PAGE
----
Trivia: Quest for Camelot

  • Actor Allusion: Possibly unintentional, but Gary Oldman's character Ruber (an obvious villain) is very similar to Dr. Smith, another obvious villain played by Oldman. It helps that both films came out in the same year.
    • The song "If I Didn't Have You" has got the line "You'd be extinct, you'd cease to be", sung by Devon, voiced by Eric Idle.
    • Cary Elwes's voice work as Garret definitely evokes his performance as Westley in The Princess Bride, right down to a shot between him and Kayley that resembles that film's poster.
  • All-Star Cast: A big part of the voice cast were pretty big names.
    • The singers were no slouches either. Andrea Corr for Kayley or CÚline Dion for Lady Juliana are the best examples.
    • Even the non-English versions got pretty big names and talented voice actors and singers from each respective country. See the Your Mileage May Vary entry for details.
  • Breakaway Pop Hit: Few people realize that "The Prayer" was initially written for an unsuccessful animated film. Likewise, "Looking Through Your Eyes" was a surprisingly big radio hit relative to its origins, although it has mostly faded into obscurity since the film came out.
  • Executive Meddling:
    • The film was originally meant to be a much darker, more faithful adaptation of the book.
    • Before the executives were through meddling, some main characters were renamed after their children. Kayley was originally Lynette in the book — as in Arthurian legend.
  • Hey, It's That Voice!:
    • The actors mentioned above, but the film also features some famous musicians as the characters' singing voices: Andrea Corr of the Corrs as Kayley, Bryan White as Garret, Steve Perry as King Arthur, and Celine Dion as Lady Juliana.
    • Don't forget Jaleel "Sonic the Hedgehog and Steve Urkel" White as Bladebeak.
    • And Kayley is voiced by Terri Schuester, who was also Claire Bennet's biological mother Meredith Gordon.
    • We can't forget everyone's favorite blind hermit is actually the Dread Pirate Roberts ..
    • Solitaire is Kayley's mother.
    • The Griffin has the voice of Serge.
    • There is also Sir John Gielgud as Merlin... who gets all of two lines. Why did they even bother? Granted, the story was more about Kayley and if he had gotten involved it would have been a major Curb-Stomp Battle...but at the same time one wonders why Merlin did absolutely nothing to help other than sending Ayden to find Excalibur (and, it's implied, to be Garret's friend and helper in the forest). Especially since, apparently, witches were involved in giving Ruber his potion. A lot more potential plot which would have actually justified casting such a well-known actor in the role...all gone to waste.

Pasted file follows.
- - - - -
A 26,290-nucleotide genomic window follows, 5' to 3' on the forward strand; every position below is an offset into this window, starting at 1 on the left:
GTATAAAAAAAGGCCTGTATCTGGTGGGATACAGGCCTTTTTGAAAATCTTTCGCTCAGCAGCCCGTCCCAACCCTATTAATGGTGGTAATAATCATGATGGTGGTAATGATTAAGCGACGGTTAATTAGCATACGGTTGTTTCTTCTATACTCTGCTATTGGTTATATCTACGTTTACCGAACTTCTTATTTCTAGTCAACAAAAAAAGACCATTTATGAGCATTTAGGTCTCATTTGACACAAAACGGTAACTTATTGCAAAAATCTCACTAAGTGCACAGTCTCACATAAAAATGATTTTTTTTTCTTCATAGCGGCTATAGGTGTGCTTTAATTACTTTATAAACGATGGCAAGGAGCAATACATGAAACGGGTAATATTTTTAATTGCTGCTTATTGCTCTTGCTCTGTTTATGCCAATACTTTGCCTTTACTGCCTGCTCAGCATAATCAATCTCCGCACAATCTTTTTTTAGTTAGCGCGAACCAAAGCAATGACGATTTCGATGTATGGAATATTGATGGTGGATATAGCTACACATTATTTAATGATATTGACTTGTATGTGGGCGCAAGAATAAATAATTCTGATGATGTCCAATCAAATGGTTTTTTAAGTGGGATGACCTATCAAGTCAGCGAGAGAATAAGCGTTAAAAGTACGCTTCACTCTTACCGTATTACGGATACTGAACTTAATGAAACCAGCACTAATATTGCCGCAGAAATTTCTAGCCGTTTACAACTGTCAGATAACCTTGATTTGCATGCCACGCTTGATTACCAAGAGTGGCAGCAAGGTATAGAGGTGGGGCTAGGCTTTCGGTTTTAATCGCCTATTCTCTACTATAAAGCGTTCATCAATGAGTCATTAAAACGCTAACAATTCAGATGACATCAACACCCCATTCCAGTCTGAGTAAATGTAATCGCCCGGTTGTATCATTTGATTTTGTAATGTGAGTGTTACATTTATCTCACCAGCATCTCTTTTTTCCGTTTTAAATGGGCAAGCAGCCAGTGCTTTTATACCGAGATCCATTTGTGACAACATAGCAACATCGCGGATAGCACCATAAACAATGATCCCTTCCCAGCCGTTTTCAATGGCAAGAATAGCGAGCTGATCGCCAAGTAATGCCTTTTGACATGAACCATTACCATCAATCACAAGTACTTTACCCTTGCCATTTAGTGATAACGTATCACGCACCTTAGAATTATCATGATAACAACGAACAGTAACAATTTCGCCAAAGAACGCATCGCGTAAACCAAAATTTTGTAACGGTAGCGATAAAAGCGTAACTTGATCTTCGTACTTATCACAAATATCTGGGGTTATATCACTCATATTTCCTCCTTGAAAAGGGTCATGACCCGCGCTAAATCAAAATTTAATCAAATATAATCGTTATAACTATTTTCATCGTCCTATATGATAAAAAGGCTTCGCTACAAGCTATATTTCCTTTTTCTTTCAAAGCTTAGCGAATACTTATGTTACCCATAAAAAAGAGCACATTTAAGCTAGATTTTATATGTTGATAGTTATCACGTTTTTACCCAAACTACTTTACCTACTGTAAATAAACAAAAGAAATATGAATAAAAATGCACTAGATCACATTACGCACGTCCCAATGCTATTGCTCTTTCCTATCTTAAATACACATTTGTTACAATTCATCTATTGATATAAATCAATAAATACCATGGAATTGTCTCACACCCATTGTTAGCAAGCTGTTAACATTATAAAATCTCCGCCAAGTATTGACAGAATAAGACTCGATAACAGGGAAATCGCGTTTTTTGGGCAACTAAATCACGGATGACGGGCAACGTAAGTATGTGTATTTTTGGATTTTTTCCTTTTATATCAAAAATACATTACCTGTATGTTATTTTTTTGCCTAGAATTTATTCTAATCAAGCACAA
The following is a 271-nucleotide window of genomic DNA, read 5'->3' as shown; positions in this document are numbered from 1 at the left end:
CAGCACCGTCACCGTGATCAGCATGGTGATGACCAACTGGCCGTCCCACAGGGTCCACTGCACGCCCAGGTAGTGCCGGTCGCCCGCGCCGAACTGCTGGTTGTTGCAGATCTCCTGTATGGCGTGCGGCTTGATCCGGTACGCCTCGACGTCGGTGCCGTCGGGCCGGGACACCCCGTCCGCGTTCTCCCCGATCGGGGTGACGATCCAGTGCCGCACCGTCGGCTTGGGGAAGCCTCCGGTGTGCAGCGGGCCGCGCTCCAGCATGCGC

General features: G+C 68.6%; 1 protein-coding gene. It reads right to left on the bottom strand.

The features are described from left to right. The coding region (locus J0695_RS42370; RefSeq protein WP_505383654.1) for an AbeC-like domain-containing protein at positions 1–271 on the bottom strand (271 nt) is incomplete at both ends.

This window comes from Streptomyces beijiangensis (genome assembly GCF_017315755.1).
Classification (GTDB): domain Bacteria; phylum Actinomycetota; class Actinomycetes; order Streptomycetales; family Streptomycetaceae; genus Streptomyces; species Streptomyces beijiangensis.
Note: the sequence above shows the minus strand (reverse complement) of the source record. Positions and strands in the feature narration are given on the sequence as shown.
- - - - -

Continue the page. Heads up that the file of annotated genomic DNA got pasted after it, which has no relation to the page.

• Frank Welker voiced Ayden.
    • Al Roker is a knight.
    • The whole 'Belle Expy' thing gets even more noticeable in the Icelandic and the French dubs, where Kayley is actually voiced by the SAME PERSON WHO DID BELLE in those respective languages.
    • Kayley's German singing voice is Nena of '99 Luftballoons' fame.
    • Eric Idle of Monty Python's Flying Circus fame is Devon.
    • Cornwall is done by Don Rickles who also did Mr. Potato Head
    • In Italy basically most of the cast of Aladdin returns for voicing their respective expies: Kayley is Jasmine, Garret is Aladdin, Devon and Cornwall are both the Genie and Ruber is Jafar.
    • In Brazil, Kayley is Bridget Jones (Edge of Reason; Adriana Torres), and sings as Jasmine (Kika Tristao).
  • Name's the Same: Not the only Forbidden Forest out there.
  • Non-Singing Voice: Most of the cast, possibly because this wasn't initially written as a musical, so whether a given performer could sing would not have been a concern at the time he/she was cast. In addition, some of the original actors can sing, but it's possible that the songs were added in so late that either the contracts were already set in stone or the actors were no longer available.
  • Old Shame: None of the animators who worked on this movie like it. Lauren Faust, who's staunch feminist philosophies are a complete 180 from this film's Unfortunate Implications, has been particularly brutal to it in recent years.
  • What Could Have Been: The film was originally intended to be darker, edgier and generally a more serious adventure as it was based on a very dark and serious book, The King's Damsel, before being retooled into a more family-friendly Disney-style production.